This is an important memoir written by Iraqi teenager Abu Bakr Al Rabeeah (pronounced: Abu ba-CAR al Rah-Bee-ah) with the help of his teacher Winnie Yeung. It is a book that I think every Canadian would benefit from reading and I think it deserves to win Canada Reads 2019.
Whenever we see news footage of Syria, with all the broken buildings, bombed out neighbourhoods, and hear about the random violence that the place has suffered from for so long, it seems impossible to imagine how it was for people to be living there in the midst of a civil war. Bakr has done just that. He has told the story very honestly and vividly. “We all gained skills that we could not have imagined. Knowledge that we never really wanted to know filtered into our lives. Our ears could pick out the differences between mortars, grad rockets, and car bombs. We could tell the high notes of the metallic smell of fresh blood on the streets from the low reek of a corpse waiting for days to be found in the rubble.”
Wise beyond his years because of his circumstance, Bakr also speaks simply as a normal teenager about going to play video games with his cousins and soccer with his friends. He was just 10 when the conflict began and his memories are childlike, yet riveting because his days were marked by the juxtaposition of living the life of a normal teenager in the middle of a war zone.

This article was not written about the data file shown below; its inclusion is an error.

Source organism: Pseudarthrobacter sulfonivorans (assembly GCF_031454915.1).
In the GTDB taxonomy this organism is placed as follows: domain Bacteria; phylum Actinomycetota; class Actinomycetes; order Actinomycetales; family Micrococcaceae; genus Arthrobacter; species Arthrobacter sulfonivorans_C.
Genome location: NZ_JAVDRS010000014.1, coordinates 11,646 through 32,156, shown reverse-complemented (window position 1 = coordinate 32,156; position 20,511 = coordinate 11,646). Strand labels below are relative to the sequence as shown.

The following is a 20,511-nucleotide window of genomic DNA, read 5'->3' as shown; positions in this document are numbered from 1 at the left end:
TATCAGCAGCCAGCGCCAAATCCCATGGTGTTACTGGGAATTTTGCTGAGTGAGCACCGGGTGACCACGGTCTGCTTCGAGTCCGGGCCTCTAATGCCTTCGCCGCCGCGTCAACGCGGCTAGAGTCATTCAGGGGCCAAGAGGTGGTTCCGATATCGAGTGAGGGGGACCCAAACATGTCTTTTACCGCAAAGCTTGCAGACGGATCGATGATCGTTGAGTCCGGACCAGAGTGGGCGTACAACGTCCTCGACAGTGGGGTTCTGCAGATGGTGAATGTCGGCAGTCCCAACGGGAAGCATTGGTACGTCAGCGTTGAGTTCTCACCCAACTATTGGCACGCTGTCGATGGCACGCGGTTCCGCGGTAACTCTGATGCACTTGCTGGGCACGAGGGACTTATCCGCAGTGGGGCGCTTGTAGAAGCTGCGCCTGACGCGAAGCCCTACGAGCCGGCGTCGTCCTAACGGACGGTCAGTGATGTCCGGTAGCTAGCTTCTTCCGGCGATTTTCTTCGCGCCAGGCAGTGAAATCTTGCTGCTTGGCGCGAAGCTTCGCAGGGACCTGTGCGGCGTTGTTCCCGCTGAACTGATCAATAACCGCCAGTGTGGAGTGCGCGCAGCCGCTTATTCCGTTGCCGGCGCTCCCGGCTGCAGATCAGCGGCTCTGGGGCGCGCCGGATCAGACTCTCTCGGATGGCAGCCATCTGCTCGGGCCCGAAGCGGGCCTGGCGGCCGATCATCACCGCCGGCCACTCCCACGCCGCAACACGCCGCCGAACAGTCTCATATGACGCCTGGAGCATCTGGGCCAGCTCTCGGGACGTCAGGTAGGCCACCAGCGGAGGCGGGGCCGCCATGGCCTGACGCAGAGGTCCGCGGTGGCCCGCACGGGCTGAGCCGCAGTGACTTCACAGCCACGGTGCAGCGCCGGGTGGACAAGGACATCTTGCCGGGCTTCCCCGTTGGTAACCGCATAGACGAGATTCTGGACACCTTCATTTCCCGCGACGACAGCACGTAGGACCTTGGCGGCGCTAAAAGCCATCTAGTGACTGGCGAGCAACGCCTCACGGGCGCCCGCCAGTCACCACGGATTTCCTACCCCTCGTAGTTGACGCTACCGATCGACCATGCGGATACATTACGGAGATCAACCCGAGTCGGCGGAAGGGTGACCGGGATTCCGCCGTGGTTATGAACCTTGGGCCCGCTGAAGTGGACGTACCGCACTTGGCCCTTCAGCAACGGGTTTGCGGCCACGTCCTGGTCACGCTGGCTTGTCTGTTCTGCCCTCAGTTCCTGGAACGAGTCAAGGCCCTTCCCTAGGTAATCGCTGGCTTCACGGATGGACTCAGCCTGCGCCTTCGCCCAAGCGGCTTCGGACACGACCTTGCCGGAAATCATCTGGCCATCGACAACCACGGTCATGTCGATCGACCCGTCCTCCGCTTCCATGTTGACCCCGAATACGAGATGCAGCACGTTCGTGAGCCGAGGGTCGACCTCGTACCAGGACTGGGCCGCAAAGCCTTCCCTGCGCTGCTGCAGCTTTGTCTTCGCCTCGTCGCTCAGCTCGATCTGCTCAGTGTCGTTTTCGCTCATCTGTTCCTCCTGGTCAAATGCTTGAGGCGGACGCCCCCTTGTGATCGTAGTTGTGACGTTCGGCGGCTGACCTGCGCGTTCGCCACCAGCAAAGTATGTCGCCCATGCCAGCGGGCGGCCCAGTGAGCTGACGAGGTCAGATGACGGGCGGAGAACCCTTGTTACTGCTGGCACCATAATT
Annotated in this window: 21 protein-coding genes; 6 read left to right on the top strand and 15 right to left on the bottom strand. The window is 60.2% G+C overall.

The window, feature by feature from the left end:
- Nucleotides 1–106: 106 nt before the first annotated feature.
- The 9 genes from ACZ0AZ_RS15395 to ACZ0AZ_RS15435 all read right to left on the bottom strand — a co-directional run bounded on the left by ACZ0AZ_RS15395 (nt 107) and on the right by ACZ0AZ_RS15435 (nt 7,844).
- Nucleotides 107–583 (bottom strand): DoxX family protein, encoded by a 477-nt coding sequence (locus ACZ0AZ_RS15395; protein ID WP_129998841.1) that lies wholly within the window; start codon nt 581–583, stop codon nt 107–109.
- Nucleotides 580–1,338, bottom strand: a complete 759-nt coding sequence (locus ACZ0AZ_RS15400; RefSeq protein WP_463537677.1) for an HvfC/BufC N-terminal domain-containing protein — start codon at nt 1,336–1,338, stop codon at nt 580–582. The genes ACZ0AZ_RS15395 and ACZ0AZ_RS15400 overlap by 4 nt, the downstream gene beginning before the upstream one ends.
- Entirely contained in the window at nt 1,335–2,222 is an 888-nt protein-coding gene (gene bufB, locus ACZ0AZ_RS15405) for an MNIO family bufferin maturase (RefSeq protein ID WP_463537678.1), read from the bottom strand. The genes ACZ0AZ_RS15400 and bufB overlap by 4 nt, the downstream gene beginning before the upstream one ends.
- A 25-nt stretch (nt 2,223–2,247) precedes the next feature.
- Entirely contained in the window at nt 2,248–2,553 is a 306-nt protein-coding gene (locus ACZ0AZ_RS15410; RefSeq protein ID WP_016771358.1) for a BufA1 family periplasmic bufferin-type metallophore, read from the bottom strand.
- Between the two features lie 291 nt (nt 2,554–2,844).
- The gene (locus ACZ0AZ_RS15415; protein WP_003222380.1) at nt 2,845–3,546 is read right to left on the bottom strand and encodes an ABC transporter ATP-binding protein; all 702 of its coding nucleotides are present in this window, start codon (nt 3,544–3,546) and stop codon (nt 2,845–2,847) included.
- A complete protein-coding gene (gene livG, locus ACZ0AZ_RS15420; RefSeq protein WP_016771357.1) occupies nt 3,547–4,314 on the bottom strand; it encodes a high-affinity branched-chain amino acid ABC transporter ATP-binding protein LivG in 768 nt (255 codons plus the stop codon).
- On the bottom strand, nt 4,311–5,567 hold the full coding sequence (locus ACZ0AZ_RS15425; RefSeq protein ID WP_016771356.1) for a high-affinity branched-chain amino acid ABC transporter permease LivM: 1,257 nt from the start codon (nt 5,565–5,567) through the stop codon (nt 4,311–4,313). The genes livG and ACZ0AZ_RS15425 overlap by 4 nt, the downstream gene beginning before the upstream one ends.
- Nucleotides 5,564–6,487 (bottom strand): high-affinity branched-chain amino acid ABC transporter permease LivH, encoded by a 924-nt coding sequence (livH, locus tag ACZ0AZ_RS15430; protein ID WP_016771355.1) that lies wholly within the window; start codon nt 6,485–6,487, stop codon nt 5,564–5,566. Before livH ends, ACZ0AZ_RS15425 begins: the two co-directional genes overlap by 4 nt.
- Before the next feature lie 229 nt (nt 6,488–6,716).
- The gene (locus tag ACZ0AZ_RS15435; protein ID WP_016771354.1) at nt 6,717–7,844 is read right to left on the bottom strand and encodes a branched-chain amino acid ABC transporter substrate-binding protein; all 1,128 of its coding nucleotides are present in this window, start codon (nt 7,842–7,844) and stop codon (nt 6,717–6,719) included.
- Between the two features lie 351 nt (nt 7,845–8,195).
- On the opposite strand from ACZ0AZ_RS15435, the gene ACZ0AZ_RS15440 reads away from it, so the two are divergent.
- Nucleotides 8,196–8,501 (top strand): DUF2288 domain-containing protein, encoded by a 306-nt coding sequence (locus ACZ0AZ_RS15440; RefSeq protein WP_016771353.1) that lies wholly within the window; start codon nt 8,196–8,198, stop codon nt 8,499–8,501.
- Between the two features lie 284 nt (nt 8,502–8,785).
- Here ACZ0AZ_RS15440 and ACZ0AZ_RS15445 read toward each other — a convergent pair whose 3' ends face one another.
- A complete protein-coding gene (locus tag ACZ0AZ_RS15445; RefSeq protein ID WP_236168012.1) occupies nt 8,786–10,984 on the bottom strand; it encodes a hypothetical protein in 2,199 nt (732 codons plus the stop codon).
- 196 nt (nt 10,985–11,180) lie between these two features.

What I like most about the book is his honest perspective about how it was when he came to Canada as a refugee. When he was living in constant danger he dreamt of a life where he could safely live and move and go about daily activities. But when a new home in Canada became a reality, it was far from easy, albeit safe. He speaks of homesickness and a host of unexpected and different fears to deal with like fitting in, learning language, and building a new life in a foreign culture. Though totally understandable, these emotions also made him feel ashamed and ungrateful for the opportunity he had been given to begin a new life in safety. Homes features a remarkable young man and a compassionate teacher who have given Canadians a window to understanding the refugee experience.